It drinks it up!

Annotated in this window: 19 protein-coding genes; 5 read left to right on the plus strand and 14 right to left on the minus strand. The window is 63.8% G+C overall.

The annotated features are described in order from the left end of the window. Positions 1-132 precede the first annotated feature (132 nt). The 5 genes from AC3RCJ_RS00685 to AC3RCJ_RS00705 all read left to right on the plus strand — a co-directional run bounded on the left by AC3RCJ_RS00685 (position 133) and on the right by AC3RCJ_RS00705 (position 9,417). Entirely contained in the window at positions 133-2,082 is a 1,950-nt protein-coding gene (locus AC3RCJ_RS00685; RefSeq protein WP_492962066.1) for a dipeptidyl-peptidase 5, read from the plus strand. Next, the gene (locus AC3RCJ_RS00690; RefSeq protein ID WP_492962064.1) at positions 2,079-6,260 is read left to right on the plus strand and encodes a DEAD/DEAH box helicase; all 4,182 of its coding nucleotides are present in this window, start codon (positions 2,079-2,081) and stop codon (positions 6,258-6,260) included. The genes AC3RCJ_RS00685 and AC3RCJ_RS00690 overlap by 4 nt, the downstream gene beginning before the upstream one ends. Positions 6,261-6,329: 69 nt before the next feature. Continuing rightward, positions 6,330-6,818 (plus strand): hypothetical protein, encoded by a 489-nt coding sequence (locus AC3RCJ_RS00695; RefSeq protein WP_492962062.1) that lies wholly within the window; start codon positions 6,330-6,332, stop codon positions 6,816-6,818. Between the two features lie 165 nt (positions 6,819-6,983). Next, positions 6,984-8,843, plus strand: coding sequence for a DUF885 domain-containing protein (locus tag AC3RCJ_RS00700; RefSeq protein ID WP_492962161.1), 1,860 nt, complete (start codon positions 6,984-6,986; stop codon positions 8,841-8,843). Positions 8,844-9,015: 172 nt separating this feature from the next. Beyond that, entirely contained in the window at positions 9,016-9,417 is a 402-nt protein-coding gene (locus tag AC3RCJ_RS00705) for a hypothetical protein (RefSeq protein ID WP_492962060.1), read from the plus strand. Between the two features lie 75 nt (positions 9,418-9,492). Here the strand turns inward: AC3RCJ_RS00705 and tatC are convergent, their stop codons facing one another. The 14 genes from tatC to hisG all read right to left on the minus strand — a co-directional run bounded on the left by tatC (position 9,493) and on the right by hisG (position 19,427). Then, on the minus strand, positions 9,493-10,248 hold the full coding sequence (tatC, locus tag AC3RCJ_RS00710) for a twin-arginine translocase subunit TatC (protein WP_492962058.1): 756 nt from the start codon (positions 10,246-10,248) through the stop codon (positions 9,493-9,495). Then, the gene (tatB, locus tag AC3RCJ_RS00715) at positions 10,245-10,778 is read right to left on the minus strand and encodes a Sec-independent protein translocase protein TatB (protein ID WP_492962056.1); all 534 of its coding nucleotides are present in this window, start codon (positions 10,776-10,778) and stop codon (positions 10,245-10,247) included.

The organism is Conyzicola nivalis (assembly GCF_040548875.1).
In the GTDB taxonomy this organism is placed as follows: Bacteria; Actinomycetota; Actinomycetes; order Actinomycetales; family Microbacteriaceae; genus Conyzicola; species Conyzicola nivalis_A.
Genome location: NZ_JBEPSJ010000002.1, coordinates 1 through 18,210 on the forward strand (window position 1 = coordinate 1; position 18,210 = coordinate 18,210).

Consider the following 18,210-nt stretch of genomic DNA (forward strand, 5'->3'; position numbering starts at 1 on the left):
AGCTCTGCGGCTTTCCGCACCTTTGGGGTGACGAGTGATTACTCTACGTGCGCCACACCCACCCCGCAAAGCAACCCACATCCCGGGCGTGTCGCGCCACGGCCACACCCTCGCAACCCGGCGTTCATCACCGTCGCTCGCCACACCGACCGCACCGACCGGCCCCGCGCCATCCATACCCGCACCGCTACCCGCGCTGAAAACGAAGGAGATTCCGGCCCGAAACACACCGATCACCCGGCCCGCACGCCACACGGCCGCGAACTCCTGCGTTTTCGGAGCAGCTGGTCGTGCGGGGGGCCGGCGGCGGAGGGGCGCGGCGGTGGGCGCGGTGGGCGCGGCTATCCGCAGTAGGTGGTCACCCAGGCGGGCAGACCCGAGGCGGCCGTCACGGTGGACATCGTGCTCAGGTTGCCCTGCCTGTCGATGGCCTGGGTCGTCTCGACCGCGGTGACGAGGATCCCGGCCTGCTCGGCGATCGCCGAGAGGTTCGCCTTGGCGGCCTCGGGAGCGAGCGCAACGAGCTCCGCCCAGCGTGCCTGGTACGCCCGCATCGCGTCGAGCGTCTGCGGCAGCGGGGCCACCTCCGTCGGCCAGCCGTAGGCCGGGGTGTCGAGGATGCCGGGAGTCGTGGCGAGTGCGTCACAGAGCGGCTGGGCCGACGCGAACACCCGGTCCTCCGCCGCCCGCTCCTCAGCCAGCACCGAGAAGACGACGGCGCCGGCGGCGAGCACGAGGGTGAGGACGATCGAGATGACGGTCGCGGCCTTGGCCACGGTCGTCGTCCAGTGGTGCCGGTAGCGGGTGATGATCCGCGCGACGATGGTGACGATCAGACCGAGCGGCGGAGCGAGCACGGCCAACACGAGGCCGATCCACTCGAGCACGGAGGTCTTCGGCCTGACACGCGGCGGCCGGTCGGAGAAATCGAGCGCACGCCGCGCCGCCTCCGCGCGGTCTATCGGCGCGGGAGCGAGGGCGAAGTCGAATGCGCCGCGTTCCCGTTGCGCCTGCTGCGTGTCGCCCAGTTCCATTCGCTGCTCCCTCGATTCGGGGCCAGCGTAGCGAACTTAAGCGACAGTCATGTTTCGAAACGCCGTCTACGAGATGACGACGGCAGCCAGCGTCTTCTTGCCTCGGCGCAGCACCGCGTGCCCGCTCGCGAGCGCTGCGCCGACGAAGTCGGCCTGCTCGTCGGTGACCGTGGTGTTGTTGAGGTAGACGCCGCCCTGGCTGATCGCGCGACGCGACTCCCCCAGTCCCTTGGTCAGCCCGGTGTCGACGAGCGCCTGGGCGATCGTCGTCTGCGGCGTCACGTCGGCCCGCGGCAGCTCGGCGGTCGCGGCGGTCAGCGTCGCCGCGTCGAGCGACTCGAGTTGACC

It was either that or “I…am…the Batmoth.” This, of course, is a photograph of the unmistakeable Ctenucha virginica, a day-flying moth. Its orange head, metallic blue scales and black (cape-like!) wings make it easy to spot and impossible to forget (for me anyway). You will notice the feeding tube planted squarely in the flower — for humans that is a straw, for moths and other various insects that is the proboscis. A feeding insect is often a much easier photographic subject than one otherwise engaged, in my experience. They seem to be unaware of danger, or at least willing to tolerate potential threats to a much higher degree. The particular individual represented above was no exception as I intruded its space quite liberally. In a quick turnaround, I became emboldened, pushed in even closer and, like a switch, it darted from the flower and flew a haphazard course up into the trees and out of my inadequate, trailing vision. Of the fine lines in bug macro photography, knowing where the demarcation line for photo or flight is as difficult as any. I try not to make sudden movements, to approach from the side or below (not from above if possible!), to pause when they twitch and not to breathe if at all possible (that one as mentioned previously, has, ahem, deleterious side effects). But, truthfully, it feels a lot like a lot of luck, if you get me. The best solution is to be resilient, persevering and able to “let one go,” which is sometimes hard when a rarer subject like C. virginica comes along. I hate to come up empty-handed, but it just happens sometimes: I am in the viewfinder, searching for the subject so I can search for the focus, and I struggle and struggle in the blurry, empty square, and huff, finally giving my eye back to the world at large and nothing at all. My subject is drunk up, right in front of my eyes, gone forever.